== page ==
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Trusted traditions, plant-power, waste not, time sensitive, the night shift – these are the big food trends to watch for in 2017, says food industry analyst Mintel.

Leveraging tradition
In its annual food and drinks trends report Mintel says innovative twists on trusted traditional products are likely to feature large in food and drink NPD in the coming 12 months. Consumers are seeking “comfort” in familiar products as world events threaten a year of unpredictability and change. But, the report says, the trend doesn’t eliminate the need the need for evolution: “Leveraging tried and tested formulations will lead to more accessible innovations.”

Power to the plants
Mintel says “preference for natural, simple and flexible diets will drive further expansion of vegetarian, vegan and other plant-focused formulations”. In response, more manufacturers are releasing and promoting formulations that centre on plants and the flavours, fortifications and functionalities they can add to food and drink products. Mainstream brands now see plant nutrients as “lending a health halo to formulations”, the report notes.

The report also predicts that innovations in plant-food products will increasingly acquire a technological edge. It suggests that artificial intelligence (AI) algorithms already “understand food at the molecular level as well as human taste and texture preferences”. However, some experts warn that techno-products might not function as nutritionally expected. Speaking to the Daily Telegraph, Tim Spector, professor of molecular genetics at King’s College London and author of The Diet Myth: The science behind what we eat, said: “You might be able replicate the textures and forms of foods through AI, but you can’t replicate the function of that food in the body. For example, the lactose in milk will contain bacteria that feed your gut flora, that can’t be replicated with AI.”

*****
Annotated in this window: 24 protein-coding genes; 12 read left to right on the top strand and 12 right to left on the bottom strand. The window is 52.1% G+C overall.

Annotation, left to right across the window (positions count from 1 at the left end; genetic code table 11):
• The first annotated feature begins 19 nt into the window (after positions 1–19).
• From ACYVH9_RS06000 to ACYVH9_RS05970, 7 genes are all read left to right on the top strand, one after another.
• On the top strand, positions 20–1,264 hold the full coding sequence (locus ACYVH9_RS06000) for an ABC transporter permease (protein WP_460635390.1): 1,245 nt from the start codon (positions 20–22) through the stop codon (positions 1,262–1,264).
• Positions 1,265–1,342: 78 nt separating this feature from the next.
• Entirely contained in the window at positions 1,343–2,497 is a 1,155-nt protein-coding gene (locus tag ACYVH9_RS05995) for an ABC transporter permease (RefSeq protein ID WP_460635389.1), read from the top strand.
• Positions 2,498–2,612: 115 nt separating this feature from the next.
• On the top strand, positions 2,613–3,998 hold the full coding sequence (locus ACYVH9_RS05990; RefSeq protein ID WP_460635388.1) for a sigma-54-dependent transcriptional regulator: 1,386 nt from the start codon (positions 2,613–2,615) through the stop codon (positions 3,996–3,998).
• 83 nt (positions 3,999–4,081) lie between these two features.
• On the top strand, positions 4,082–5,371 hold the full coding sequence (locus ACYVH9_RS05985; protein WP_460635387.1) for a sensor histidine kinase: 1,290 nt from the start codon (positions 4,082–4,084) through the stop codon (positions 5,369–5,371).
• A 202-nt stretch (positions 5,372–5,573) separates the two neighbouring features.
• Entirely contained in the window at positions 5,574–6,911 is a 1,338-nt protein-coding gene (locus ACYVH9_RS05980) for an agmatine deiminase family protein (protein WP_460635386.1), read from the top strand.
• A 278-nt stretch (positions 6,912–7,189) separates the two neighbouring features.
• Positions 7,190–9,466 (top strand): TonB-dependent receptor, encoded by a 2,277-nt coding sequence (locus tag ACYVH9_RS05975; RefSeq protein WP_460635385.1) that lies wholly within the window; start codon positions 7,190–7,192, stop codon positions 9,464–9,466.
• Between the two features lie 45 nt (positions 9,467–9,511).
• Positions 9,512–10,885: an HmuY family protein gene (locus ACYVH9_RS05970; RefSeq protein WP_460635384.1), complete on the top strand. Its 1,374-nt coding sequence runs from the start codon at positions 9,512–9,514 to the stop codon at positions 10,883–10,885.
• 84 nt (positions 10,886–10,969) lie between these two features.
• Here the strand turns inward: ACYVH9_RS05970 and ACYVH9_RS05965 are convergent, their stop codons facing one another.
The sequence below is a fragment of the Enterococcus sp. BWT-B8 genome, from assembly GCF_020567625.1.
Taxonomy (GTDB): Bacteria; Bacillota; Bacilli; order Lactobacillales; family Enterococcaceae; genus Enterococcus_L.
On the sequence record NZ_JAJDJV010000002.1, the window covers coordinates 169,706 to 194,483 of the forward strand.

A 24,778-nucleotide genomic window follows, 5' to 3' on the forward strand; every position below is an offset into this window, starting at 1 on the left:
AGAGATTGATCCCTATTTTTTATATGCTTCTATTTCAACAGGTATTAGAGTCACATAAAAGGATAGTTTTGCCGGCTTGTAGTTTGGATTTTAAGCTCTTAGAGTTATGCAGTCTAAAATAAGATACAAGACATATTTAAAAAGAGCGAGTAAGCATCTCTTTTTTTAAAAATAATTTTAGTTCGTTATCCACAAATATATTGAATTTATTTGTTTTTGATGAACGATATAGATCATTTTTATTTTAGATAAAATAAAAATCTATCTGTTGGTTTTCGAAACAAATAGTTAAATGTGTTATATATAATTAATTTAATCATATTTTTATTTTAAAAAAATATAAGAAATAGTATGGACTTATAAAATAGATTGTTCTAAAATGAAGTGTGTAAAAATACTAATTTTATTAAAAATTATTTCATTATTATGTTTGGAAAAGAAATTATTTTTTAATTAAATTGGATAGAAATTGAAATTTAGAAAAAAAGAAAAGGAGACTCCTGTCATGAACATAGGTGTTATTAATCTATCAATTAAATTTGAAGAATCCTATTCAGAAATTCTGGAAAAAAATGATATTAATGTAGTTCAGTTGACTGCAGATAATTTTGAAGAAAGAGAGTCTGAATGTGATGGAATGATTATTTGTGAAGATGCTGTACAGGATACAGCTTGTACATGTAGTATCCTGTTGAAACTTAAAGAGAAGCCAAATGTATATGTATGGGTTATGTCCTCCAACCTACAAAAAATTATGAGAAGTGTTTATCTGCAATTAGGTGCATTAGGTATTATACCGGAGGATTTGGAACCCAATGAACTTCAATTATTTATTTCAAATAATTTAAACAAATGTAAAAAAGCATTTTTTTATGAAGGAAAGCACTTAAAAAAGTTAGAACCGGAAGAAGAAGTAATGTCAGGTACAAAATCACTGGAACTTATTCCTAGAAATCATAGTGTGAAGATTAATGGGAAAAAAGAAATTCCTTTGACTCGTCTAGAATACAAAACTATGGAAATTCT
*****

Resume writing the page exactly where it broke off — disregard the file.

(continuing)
War on waste
Mintel says that the focus on sustainability will zero in on eliminating food waste in 2017. As consumer awareness of the issue increases retailers are likely to pull back from offers and promotions that are seen as being directly linked with food wastage. Mintel predicts that ‘intelligent packaging’ will become part of the frontline battle in the war on waste, while the “stigma” of so-called ‘ugly fruit and veg’ will fade.

Fast, fast, slow
Mintel says that the “time investments” for products will become as influential as nutrition or ingredient claims, noting that on-the-go claims increased 54% between 2010-2016. But it says that “time conscious doesn’t always mean ‘fast’. Instead many consumers are seeking balance, so there is a growing appeal for products making ‘slow’ claims (slow-roasted, slow energy release and so on)’. In fact, the number of products including the word ‘slow’ in their product descriptions grew by an extraordinary 214% berween 2010-2016.

The night shift
Evening is increasingly being tapped as a new occasion for functional food and drink formulations, say Mintel. “As technological advances make it harder to ‘clock out’ more people are in need of products that provide comfort or relaxation. This is creating a market for night-time products and ‘calm-down’ formulations.

Health for all
Mintel says that healthy food and drink are shedding their luxury image. “Inequality is resonating more than ever in food and drink,” says the report. So, while health food has in the past been characterized as a preserve of the middle class or wealthy, this is becoming politically unacceptable. “Healthy solutions need to be made accessible to people on more modest means,” the report’s authors write. Interestingly, the data suggests that poorer households are actually slightly more motivated to be healthier than other socio-economic groups.

 

 

 

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About the Author

Jim Manson

Editor-in-chief
Jim Manson is Editor-In-Chief of Diversified Communication UK's natural and organic publishing portfolio. He’s written widely on environment and development issues for specialist magazines and national media, including the Financial Times, The Guardian, The Times, Time Out and World Bank Urban Age.

Articles by Jim Manson
Jim Manson
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